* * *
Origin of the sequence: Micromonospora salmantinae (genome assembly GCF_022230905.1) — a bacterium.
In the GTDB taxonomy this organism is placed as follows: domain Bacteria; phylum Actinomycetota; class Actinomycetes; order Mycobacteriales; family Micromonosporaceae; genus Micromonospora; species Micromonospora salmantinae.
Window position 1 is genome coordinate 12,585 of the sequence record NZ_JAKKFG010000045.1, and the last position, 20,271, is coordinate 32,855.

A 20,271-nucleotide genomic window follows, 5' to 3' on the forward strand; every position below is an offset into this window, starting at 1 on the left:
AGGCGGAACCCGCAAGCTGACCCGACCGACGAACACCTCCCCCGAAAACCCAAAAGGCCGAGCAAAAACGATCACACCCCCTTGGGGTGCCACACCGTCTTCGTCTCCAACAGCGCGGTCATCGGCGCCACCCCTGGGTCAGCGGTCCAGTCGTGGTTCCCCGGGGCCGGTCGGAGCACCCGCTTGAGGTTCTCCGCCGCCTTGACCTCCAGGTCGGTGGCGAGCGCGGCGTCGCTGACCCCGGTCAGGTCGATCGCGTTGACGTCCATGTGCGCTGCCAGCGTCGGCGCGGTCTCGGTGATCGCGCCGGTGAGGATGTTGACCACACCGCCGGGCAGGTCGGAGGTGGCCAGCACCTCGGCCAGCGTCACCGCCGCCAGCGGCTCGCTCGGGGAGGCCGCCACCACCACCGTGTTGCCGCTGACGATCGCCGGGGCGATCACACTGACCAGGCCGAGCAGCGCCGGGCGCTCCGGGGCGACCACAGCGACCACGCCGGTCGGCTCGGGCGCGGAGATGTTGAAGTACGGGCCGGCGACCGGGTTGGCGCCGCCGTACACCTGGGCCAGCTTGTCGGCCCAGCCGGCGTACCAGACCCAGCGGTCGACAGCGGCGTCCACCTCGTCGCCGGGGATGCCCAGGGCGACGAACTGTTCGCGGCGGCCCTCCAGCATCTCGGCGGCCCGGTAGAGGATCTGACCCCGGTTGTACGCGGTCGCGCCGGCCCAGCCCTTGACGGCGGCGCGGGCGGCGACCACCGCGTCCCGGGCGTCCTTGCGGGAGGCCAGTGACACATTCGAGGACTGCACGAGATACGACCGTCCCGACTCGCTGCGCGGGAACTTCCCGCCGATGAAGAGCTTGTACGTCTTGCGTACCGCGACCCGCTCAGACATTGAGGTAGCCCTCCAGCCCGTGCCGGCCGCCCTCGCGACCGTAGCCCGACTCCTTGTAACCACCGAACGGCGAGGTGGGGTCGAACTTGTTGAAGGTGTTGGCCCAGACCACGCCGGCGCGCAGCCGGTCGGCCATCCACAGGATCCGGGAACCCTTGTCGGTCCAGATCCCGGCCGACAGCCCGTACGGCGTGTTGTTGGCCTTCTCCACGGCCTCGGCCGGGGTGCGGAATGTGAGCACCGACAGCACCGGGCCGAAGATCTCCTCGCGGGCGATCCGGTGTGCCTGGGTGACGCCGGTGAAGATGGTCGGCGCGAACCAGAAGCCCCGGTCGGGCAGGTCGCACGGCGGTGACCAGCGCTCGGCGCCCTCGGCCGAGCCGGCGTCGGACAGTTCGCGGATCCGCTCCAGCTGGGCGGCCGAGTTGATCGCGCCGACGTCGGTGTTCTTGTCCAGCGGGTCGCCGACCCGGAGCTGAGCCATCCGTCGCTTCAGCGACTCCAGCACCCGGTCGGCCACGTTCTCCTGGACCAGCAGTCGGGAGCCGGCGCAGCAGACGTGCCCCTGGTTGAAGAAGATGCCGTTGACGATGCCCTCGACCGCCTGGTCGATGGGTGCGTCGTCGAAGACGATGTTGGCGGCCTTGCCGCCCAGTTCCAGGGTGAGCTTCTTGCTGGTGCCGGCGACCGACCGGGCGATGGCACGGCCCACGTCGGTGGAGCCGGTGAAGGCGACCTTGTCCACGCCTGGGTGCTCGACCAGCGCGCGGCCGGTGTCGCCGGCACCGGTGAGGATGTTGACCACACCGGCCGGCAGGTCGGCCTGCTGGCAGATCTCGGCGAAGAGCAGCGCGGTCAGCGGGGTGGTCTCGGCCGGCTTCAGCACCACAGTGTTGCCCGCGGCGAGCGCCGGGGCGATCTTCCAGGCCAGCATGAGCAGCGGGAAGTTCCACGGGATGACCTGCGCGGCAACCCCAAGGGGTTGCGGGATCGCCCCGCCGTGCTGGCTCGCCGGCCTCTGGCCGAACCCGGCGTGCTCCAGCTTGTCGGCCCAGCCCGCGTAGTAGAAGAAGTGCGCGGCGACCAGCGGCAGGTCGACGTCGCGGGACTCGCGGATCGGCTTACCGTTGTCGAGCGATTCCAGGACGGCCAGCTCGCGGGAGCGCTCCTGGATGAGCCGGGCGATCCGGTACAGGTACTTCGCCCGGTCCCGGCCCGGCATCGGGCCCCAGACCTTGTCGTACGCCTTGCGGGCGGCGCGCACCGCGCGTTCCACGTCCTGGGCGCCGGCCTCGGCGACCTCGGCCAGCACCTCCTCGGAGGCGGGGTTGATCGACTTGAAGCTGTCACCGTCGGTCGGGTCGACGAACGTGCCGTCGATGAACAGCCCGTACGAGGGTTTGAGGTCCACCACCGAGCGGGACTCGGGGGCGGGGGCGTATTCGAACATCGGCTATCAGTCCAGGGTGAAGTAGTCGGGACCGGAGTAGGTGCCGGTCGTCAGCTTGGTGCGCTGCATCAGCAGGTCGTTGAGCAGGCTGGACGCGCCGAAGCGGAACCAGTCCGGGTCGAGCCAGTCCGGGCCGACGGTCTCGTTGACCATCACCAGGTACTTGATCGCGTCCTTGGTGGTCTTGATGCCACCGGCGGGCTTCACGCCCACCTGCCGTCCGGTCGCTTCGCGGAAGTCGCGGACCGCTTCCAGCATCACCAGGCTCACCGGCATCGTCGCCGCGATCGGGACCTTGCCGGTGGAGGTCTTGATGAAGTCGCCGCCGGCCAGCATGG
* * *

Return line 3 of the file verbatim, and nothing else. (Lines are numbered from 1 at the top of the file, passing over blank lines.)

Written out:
Window position 1 is genome coordinate 12,585 of the sequence record NZ_JAKKFG010000045.1, and the last position, 20,271, is coordinate 32,855.